American Airlines - The Post-War Era 1946 to 1978 - Part 5 - November 5, 2010

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American Airlines – The Post-War Era 1946 to 1978 – Part 5 – November 5, 2010

 

American Airlines – The Post-War Era 1946 to 1978

Part Five

This week we continue our series on American and focus on post World War II. After World War II, many American Airlines aircraft were put into commercial service and by 1949, the airline had become the only airline in the United States with a fleet of pressurized passenger planes. However, the jet age was on the way and US airlines were about to experience an explosion in technology.

1944 marked the beginning of what is called the “Jet Age”, a time when American aviators were flying bigger, more efficient piston-powered planes. Many aircraft manufacturers were simply not interested in building passenger jets because fuel for these planes was very expensive. The traveling public was also just fine flying in propeller airplanes, but the head of Pan Am found a way to introduce big jets into the commercial space and actually make a big profit. Juan Trippe of Pan Am found a way to create a thriving jet building business, with the help of Boeing and Douglas. The Boeing 707 was launched, and he managed to fill his fleet at 90% capacity.

The airline industry grew once again, and many airlines started focusing on the customer service end of the business. Stewardesses took on a glamorous role during the 40’s and 50s, and many airlines – including American – advertised in-flight benefits such as meal service and comfortable seats.

From 1945 to 1950, American began operating American Overseas Airlines (AOA), a trans-Atlantic division that would serve several European countries. This was a merger between the international division of American and American Export Airlines. AOA would later merge with Pan American World Airways.

By 1959, American Airlines became the first domestic airline to offer domestic jet service and purchased, rather than leased its planes.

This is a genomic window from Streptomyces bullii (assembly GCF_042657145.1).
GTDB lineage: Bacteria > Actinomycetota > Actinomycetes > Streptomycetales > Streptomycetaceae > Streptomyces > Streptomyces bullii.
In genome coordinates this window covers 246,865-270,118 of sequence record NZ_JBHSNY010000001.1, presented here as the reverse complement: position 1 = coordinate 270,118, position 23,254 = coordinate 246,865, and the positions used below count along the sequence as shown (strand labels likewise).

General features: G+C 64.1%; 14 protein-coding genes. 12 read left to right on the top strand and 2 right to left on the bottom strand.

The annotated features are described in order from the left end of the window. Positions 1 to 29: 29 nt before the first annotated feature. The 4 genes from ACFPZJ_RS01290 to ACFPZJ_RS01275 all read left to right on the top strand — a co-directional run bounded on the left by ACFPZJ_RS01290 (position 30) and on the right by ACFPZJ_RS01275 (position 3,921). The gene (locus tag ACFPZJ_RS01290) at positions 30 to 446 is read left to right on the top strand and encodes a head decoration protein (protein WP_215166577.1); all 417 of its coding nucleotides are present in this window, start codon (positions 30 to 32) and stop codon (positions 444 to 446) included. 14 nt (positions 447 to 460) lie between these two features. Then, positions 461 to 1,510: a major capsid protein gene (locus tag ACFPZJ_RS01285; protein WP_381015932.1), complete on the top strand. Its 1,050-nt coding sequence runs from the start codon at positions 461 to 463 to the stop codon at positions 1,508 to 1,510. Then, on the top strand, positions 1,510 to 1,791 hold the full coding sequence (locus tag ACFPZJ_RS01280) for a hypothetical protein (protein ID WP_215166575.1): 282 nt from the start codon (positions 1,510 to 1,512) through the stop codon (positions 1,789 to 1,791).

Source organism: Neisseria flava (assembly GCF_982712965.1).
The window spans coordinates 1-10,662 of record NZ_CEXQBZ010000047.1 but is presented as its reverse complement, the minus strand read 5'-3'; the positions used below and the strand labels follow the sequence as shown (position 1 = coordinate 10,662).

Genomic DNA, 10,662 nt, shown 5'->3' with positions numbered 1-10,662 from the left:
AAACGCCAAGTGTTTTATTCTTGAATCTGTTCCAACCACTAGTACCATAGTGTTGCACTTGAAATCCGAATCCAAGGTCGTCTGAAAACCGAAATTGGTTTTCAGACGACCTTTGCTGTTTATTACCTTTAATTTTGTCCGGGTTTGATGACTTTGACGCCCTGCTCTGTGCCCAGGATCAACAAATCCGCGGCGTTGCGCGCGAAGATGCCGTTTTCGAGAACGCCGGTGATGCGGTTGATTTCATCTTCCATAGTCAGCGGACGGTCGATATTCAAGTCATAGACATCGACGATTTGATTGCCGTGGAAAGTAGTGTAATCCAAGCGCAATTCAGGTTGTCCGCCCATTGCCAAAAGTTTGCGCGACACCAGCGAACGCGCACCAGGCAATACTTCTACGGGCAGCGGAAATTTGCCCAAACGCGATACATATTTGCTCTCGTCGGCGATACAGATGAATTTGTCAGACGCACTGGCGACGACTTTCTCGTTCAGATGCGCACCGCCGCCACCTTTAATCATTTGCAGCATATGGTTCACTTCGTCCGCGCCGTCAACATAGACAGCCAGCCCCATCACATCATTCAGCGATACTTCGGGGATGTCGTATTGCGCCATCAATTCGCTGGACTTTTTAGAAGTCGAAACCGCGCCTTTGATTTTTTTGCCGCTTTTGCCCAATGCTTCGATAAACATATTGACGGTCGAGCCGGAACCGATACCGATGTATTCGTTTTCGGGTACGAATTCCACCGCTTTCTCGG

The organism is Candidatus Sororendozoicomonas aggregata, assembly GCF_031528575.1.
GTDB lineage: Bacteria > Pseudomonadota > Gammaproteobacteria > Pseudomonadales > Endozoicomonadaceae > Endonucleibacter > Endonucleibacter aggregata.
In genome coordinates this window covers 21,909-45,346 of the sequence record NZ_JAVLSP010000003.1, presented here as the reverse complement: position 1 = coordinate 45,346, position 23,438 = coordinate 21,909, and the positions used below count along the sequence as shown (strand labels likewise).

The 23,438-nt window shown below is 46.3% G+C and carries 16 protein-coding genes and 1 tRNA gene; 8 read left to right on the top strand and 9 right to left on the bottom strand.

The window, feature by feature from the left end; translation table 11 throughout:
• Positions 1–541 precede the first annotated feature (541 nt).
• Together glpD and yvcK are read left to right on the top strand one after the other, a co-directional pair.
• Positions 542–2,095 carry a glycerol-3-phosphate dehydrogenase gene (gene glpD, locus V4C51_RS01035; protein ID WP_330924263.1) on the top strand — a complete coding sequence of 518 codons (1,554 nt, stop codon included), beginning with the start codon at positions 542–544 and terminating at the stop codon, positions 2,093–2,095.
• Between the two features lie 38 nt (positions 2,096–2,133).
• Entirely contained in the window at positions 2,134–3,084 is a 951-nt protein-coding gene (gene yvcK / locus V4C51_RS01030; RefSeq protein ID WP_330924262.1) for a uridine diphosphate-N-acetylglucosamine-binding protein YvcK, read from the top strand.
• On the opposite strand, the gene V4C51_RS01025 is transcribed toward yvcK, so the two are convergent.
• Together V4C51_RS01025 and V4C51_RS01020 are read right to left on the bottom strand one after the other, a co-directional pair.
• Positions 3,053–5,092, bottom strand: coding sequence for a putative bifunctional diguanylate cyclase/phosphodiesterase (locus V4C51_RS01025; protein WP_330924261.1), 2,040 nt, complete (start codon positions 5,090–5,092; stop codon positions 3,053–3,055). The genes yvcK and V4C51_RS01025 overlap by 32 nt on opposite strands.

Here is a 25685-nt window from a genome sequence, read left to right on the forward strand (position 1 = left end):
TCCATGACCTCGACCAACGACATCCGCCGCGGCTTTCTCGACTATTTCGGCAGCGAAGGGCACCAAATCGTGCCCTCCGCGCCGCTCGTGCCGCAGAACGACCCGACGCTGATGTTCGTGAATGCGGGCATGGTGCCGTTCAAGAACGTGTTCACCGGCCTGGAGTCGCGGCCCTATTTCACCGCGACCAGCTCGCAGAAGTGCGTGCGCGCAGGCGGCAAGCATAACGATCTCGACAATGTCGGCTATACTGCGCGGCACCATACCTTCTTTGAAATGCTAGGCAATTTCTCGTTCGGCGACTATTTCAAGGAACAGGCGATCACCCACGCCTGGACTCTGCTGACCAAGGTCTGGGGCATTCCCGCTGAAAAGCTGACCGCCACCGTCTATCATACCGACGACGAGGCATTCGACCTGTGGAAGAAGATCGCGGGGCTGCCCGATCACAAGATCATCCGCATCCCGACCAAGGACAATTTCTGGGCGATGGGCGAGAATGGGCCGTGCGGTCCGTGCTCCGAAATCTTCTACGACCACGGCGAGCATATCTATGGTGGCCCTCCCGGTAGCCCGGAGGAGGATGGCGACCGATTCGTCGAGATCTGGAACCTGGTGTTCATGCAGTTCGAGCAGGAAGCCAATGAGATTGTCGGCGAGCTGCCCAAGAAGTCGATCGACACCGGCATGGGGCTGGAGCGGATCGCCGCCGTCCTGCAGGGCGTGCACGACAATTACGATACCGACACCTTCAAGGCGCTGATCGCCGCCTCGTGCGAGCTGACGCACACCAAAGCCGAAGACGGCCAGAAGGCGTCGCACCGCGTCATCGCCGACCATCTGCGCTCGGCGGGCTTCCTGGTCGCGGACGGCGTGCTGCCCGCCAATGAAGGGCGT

During the 1960s and 70s, American introduced and implemented SABRE (Semi-Automated Business Research Environment) and later extended the network from Canada to Mexico. This became the second largest real-time data processing system, with the U.S. government’s SAGE system being the first.

During the Jet Age, American added several high-powered jets to its fleet, including the Boeing 727 and the Boeing 747.

The Deregulation Act of 1978 removed many of the controls the U.S. government had through the regulations set forth by the Civil Aeronautics Board (CAB). The free competition this act created helped speed up the growth and expansion of American Airlines and some of the other major passenger-carrying airlines of the time. President Jimmy Carter pushed for the deregulation and prompted major carriers, including American, to offer lower fares and more competitive pricing. This is one of the reasons why American Airlines began offering its “Super Saver” tickets.

Even though the major airlines feared the increased competition and labor unions were concerned about their nonunion employees, there was enough public support for the act to pass.

Many major airlines fell apart after the passage of the Deregulation Act of 1978. American Airlines was not one of them, and continued to maintain its position as one of the strongest commercial airlines in the aviation industry. It managed to acquire all of Eastern Airline’s major routes into Latin America, and by the 1990s, became one of the strongest players in the East Coast Market.

 

American Airlines ”Flagship Vermont”

http://www.flickr.com/photos/pictureclara/4879566331/

Next week we continue our series on American Airlines but I will again be presenting the next part of their story in advertisements of the time. I hope you will enjoy this look back in time and as always take a few minutes each day to reflect back on your roots as an aviator and help me identify what we as “Gatekeepers of the Third Dimension” need to do to protect our profession.

 

Robert Novell,

November 05, 2010